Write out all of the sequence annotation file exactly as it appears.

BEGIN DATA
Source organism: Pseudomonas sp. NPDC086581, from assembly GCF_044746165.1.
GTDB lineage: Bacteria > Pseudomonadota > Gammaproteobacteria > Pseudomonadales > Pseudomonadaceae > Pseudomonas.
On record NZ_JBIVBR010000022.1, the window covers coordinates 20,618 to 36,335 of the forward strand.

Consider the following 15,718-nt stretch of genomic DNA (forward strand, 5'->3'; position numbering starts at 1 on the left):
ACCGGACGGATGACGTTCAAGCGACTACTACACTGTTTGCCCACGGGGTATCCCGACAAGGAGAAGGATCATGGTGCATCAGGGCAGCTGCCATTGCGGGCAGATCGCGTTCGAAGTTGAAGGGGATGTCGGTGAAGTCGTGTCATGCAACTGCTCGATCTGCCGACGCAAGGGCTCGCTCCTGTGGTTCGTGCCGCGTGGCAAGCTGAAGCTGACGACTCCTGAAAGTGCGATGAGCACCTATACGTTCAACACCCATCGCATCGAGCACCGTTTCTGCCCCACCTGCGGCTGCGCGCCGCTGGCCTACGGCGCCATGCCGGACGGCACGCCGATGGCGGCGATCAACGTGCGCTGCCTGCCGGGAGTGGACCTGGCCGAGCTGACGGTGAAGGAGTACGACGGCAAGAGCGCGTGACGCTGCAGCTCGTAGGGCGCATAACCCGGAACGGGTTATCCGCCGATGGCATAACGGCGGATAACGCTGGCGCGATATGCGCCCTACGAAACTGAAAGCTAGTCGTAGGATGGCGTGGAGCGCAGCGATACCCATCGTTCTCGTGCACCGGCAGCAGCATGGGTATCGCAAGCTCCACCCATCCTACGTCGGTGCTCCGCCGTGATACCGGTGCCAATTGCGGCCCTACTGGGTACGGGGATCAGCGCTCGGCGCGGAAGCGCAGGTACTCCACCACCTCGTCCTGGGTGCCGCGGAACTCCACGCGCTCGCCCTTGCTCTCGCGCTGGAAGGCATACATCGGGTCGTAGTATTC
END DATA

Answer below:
Source organism: Pseudomonas sp. NPDC086581, from assembly GCF_044746165.1.
GTDB lineage: Bacteria > Pseudomonadota > Gammaproteobacteria > Pseudomonadales > Pseudomonadaceae > Pseudomonas.
On record NZ_JBIVBR010000022.1, the window covers coordinates 20,618 to 36,335 of the forward strand.

Consider the following 15,718-nt stretch of genomic DNA (forward strand, 5'->3'; position numbering starts at 1 on the left):
ACCGGACGGATGACGTTCAAGCGACTACTACACTGTTTGCCCACGGGGTATCCCGACAAGGAGAAGGATCATGGTGCATCAGGGCAGCTGCCATTGCGGGCAGATCGCGTTCGAAGTTGAAGGGGATGTCGGTGAAGTCGTGTCATGCAACTGCTCGATCTGCCGACGCAAGGGCTCGCTCCTGTGGTTCGTGCCGCGTGGCAAGCTGAAGCTGACGACTCCTGAAAGTGCGATGAGCACCTATACGTTCAACACCCATCGCATCGAGCACCGTTTCTGCCCCACCTGCGGCTGCGCGCCGCTGGCCTACGGCGCCATGCCGGACGGCACGCCGATGGCGGCGATCAACGTGCGCTGCCTGCCGGGAGTGGACCTGGCCGAGCTGACGGTGAAGGAGTACGACGGCAAGAGCGCGTGACGCTGCAGCTCGTAGGGCGCATAACCCGGAACGGGTTATCCGCCGATGGCATAACGGCGGATAACGCTGGCGCGATATGCGCCCTACGAAACTGAAAGCTAGTCGTAGGATGGCGTGGAGCGCAGCGATACCCATCGTTCTCGTGCACCGGCAGCAGCATGGGTATCGCAAGCTCCACCCATCCTACGTCGGTGCTCCGCCGTGATACCGGTGCCAATTGCGGCCCTACTGGGTACGGGGATCAGCGCTCGGCGCGGAAGCGCAGGTACTCCACCACCTCGTCCTGGGTGCCGCGGAACTCCACGCGCTCGCCCTTGCTCTCGCGCTGGAAGGCATACATCGGGTCGTAGTATTC